The Expendables fought its way to the top of the UK box office over the Aug 20-22 weekend, deposing the magnificent Toy Story 3 in the process.
Lionsgate’s action-adventure took $6m (£3.9m) from 453 screens at a per-print average of $13,287 (£8,633). While the opening is Lionsgate UK’s best ever, 46% of the total came from three days of previews on 399 screens.
The Expendables denied Toy Story 3 a fifth consecutive week at number one, a feat managed only by Avatar since The Lord Of The Rings: The Return Of The King in January 2004.
Sony’s Salt was the second-best performer of the four new entries in the top five, taking $3.4m (£2.2m) from 346 screens at an average of $9,641 (£6,262). Salt also benefited from previews totalling $916,132 (£594,985) from 346 screens.
Toy Story 3 didn’t lose much ground. Disney’s animated film only slipped 34% from its fourth-week performance, recording a take of $3.2m (£2.1m) from 557 screens. The second highest-grossing film of the year played on only 2% fewer screens than last week and should continue to add healthy returns to its $94.7m (£61.7m) over the coming bank-holiday weekend.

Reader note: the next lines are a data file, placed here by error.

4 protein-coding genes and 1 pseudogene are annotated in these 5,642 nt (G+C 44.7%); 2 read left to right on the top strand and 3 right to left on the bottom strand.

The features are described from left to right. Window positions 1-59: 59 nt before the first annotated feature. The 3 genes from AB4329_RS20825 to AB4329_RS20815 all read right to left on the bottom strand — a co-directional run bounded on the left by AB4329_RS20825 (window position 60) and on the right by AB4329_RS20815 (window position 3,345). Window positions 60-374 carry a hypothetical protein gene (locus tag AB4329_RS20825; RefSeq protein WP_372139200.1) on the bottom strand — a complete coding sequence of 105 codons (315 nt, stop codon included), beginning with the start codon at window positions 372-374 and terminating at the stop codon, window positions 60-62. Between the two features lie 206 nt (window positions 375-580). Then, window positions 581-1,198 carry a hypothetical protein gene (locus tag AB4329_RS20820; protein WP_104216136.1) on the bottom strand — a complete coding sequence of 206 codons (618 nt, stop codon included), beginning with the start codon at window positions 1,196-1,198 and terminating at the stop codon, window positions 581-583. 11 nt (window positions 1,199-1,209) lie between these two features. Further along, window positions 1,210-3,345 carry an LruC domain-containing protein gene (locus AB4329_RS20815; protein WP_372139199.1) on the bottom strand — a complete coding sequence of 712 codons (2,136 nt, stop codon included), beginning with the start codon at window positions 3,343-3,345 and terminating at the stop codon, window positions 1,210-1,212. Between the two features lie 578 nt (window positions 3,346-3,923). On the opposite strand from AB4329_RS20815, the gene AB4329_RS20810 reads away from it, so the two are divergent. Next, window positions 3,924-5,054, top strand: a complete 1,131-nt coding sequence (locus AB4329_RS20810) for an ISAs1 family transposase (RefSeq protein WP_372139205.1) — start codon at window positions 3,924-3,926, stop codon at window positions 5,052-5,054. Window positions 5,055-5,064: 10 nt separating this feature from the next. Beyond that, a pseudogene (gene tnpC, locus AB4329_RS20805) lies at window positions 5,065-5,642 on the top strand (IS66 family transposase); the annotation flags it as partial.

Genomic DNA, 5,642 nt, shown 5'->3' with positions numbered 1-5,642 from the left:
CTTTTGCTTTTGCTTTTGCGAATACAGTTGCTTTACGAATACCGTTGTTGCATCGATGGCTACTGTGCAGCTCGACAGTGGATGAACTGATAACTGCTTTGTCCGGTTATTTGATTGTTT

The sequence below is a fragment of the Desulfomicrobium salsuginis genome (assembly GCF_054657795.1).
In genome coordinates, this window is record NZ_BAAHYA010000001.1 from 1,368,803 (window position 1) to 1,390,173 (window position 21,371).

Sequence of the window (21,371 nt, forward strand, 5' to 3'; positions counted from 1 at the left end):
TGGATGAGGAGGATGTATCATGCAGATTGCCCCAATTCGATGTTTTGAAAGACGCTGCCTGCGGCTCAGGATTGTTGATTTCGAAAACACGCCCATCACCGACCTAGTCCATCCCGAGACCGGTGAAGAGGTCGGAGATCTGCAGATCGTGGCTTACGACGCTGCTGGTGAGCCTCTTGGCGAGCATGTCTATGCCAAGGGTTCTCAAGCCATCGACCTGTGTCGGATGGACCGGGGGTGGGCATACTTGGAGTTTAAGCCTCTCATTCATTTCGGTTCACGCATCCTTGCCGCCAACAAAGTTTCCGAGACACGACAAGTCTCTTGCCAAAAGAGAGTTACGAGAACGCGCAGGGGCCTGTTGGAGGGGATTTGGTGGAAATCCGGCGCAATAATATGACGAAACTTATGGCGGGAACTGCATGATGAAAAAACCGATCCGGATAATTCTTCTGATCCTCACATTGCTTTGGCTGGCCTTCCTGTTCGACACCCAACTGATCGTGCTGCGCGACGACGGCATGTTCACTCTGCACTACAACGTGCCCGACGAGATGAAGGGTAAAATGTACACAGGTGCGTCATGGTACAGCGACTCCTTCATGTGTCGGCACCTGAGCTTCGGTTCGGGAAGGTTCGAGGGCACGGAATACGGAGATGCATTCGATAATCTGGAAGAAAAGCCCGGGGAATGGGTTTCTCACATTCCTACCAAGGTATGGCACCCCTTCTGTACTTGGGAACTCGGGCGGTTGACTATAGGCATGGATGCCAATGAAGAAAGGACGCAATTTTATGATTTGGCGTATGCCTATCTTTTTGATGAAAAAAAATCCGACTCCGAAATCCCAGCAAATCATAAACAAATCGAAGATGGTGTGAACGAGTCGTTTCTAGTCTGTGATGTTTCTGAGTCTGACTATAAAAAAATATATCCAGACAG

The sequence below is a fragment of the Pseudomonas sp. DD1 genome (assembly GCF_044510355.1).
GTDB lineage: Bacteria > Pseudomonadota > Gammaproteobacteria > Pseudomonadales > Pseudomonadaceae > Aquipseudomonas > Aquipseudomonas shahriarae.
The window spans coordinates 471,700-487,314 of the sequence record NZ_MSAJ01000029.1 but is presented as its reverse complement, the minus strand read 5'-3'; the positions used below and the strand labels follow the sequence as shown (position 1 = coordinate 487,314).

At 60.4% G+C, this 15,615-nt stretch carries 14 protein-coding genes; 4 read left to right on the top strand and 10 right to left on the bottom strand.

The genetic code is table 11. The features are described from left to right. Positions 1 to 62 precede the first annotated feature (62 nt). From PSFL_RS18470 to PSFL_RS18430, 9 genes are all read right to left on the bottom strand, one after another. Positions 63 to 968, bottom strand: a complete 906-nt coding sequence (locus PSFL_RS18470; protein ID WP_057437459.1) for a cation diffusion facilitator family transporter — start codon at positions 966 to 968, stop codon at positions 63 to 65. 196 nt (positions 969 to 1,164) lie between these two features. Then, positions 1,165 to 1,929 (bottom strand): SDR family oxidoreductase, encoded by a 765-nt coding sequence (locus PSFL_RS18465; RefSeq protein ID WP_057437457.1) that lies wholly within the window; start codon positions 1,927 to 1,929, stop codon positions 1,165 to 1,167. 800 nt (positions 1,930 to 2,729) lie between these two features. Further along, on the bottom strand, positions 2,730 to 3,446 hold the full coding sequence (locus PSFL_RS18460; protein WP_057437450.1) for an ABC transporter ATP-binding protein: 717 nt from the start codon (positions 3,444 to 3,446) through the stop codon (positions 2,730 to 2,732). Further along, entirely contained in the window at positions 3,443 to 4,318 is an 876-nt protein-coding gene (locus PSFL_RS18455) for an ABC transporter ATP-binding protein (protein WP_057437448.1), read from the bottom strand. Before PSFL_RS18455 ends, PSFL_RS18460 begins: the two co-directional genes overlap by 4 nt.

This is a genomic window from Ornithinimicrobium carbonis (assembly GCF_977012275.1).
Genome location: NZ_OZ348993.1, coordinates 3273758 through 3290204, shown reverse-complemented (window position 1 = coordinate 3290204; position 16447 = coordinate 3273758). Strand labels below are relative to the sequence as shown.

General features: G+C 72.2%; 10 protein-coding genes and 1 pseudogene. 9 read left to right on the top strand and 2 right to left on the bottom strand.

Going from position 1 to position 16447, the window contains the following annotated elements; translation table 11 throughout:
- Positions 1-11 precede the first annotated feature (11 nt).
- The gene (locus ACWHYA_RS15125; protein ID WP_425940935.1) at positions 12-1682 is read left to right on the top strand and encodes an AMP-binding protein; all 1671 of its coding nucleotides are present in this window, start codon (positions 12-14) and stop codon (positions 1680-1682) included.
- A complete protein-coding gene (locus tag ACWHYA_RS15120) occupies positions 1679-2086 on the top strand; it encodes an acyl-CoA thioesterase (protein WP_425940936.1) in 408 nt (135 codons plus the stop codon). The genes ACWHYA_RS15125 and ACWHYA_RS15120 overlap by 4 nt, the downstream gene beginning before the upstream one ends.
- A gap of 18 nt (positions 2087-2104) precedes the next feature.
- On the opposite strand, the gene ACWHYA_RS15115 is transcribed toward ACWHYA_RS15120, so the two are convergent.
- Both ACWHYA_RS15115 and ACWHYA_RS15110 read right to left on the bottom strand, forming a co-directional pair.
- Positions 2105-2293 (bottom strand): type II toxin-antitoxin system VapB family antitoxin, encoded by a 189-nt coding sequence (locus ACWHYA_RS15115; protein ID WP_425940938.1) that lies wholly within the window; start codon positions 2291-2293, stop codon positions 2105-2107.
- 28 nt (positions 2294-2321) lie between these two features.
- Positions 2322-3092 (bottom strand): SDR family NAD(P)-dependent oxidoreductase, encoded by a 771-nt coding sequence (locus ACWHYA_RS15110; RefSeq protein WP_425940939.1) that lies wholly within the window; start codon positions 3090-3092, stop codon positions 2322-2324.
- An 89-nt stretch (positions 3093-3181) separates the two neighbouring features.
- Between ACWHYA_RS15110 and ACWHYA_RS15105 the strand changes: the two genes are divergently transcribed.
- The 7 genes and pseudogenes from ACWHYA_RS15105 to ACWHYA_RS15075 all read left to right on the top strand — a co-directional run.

Entertainment’s Piranha 3-D grossed $2.3m (£1.5m) from 352 on its debut weekend, while Fox’s Marmaduke opened in fifth place on the UK chart, taking $1.8m (£1.2m) ($719,432/ £467, 576 from previews) from 377 screens.
The longest running of the top 15 films, Warner Bros.’ Inception made $1.7m (£1.1m) from 419 screens in its sixth week.
The coming bank-holiday weekend sees five saturation releases: Sony’s Grown Ups, Fox’s Avatar: Director’s Cut and Diary Of A Wimpy Kid, Universal’s Scott Pilgrim Vs The World and Warner Bros.’ Going The Distance. Momentum’s The Girl Who Played With Fire, the second instalment in the Millennium trilogy, gets a wide release. Five independents open including Kim Chapiron’s drama Dog Pound.
The weekend should be interesting to watch, to see how much of a draw the additional 8 minutes of Cameron’s box office behemoth proves for the Avatar junkies, and whether Universal’s ‘all-the-right ingredients’ Scott Pilgrim fares any better in the UK than it did in US.